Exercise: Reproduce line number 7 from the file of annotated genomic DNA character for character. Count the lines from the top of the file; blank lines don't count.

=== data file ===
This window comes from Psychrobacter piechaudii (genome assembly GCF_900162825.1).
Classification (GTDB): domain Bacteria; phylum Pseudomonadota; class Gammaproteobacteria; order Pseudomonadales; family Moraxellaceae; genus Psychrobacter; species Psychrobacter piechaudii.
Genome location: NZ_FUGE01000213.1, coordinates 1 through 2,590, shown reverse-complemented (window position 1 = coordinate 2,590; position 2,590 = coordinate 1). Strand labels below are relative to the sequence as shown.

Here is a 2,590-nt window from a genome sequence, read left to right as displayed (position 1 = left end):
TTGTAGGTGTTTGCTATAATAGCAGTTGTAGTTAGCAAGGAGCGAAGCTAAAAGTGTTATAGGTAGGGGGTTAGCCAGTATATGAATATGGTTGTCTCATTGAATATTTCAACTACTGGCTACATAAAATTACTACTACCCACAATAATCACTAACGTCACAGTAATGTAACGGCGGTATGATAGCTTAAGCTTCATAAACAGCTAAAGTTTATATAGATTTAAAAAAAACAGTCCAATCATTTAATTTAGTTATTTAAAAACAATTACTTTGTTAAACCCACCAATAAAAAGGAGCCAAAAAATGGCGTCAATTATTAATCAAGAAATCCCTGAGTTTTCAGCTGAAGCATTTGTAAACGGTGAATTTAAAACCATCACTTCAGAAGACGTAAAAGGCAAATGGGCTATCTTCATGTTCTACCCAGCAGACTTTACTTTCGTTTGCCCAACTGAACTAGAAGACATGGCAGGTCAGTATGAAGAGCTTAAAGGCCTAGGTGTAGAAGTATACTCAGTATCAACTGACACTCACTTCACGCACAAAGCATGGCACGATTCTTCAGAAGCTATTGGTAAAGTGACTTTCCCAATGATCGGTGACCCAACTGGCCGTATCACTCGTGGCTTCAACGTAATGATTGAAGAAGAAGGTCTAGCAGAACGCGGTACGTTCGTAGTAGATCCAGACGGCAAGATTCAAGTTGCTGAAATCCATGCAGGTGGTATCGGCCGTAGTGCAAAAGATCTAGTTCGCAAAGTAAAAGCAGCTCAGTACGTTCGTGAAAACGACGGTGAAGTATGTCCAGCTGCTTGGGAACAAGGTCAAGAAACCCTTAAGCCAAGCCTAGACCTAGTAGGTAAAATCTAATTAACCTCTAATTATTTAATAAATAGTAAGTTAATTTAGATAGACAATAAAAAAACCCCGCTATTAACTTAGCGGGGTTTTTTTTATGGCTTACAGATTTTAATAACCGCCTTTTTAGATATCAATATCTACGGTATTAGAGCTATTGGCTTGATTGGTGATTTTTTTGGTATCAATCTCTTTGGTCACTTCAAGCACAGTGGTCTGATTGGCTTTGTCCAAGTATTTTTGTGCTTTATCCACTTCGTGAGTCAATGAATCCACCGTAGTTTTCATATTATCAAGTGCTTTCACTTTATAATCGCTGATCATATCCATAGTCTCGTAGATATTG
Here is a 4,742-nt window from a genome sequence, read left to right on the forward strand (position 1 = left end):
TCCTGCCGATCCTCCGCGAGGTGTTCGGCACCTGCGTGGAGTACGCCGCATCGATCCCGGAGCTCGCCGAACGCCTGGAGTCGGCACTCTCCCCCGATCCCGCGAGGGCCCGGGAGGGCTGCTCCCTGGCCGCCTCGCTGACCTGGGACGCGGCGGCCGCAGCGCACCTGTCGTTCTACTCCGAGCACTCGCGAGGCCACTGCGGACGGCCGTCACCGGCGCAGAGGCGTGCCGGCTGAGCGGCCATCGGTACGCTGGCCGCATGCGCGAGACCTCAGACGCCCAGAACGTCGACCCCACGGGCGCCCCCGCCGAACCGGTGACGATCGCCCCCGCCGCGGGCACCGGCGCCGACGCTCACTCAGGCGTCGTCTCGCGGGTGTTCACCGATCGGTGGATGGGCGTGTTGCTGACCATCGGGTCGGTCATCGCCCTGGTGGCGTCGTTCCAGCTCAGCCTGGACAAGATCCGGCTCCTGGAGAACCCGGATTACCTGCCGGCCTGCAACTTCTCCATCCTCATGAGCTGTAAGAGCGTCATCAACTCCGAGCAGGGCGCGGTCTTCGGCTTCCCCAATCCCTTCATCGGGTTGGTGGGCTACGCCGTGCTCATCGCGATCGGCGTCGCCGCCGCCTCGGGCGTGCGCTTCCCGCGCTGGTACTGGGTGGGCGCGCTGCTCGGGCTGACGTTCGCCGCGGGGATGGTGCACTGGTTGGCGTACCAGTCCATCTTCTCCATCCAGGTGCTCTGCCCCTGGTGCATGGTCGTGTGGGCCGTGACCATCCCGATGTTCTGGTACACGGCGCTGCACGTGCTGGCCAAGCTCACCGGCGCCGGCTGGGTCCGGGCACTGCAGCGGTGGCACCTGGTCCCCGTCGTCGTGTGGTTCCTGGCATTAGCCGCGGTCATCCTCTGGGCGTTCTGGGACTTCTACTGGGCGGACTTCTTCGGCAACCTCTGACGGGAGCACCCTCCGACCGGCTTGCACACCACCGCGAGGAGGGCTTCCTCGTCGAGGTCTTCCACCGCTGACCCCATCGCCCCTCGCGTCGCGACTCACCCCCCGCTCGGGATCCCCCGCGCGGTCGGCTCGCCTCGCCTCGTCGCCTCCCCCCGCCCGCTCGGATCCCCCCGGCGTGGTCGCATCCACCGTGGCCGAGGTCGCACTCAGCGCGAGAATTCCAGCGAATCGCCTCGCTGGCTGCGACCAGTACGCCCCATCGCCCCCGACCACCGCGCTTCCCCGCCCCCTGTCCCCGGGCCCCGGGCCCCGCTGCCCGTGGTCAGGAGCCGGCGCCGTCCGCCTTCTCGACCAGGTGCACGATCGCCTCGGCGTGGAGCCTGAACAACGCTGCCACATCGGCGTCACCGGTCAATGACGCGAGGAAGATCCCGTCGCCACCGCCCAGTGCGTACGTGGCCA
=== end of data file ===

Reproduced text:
TCCTGCCGATCCTCCGCGAGGTGTTCGGCACCTGCGTGGAGTACGCCGCATCGATCCCGGAGCTCGCCGAACGCCTGGAGTCGGCACTCTCCCCCGATCCCGCGAGGGCCCGGGAGGGCTGCTCCCTGGCCGCCTCGCTGACCTGGGACGCGGCGGCCGCAGCGCACCTGTCGTTCTACTCCGAGCACTCGCGAGGCCACTGCGGACGGCCGTCACCGGCGCAGAGGCGTGCCGGCTGAGCGGCCATCGGTACGCTGGCCGCATGCGCGAGACCTCAGACGCCCAGAACGTCGACCCCACGGGCGCCCCCGCCGAACCGGTGACGATCGCCCCCGCCGCGGGCACCGGCGCCGACGCTCACTCAGGCGTCGTCTCGCGGGTGTTCACCGATCGGTGGATGGGCGTGTTGCTGACCATCGGGTCGGTCATCGCCCTGGTGGCGTCGTTCCAGCTCAGCCTGGACAAGATCCGGCTCCTGGAGAACCCGGATTACCTGCCGGCCTGCAACTTCTCCATCCTCATGAGCTGTAAGAGCGTCATCAACTCCGAGCAGGGCGCGGTCTTCGGCTTCCCCAATCCCTTCATCGGGTTGGTGGGCTACGCCGTGCTCATCGCGATCGGCGTCGCCGCCGCCTCGGGCGTGCGCTTCCCGCGCTGGTACTGGGTGGGCGCGCTGCTCGGGCTGACGTTCGCCGCGGGGATGGTGCACTGGTTGGCGTACCAGTCCATCTTCTCCATCCAGGTGCTCTGCCCCTGGTGCATGGTCGTGTGGGCCGTGACCATCCCGATGTTCTGGTACACGGCGCTGCACGTGCTGGCCAAGCTCACCGGCGCCGGCTGGGTCCGGGCACTGCAGCGGTGGCACCTGGTCCCCGTCGTCGTGTGGTTCCTGGCATTAGCCGCGGTCATCCTCTGGGCGTTCTGGGACTTCTACTGGGCGGACTTCTTCGGCAACCTCTGACGGGAGCACCCTCCGACCGGCTTGCACACCACCGCGAGGAGGGCTTCCTCGTCGAGGTCTTCCACCGCTGACCCCATCGCCCCTCGCGTCGCGACTCACCCCCCGCTCGGGATCCCCCGCGCGGTCGGCTCGCCTCGCCTCGTCGCCTCCCCCCGCCCGCTCGGATCCCCCCGGCGTGGTCGCATCCACCGTGGCCGAGGTCGCACTCAGCGCGAGAATTCCAGCGAATCGCCTCGCTGGCTGCGACCAGTACGCCCCATCGCCCCCGACCACCGCGCTTCCCCGCCCCCTGTCCCCGGGCCCCGGGCCCCGCTGCCCGTGGTCAGGAGCCGGCGCCGTCCGCCTTCTCGACCAGGTGCACGATCGCCTCGGCGTGGAGCCTGAACAACGCTGCCACATCGGCGTCACCGGTCAATGACGCGAGGAAGATCCCGTCGCCACCGCCCAGTGCGTACGTGGCCA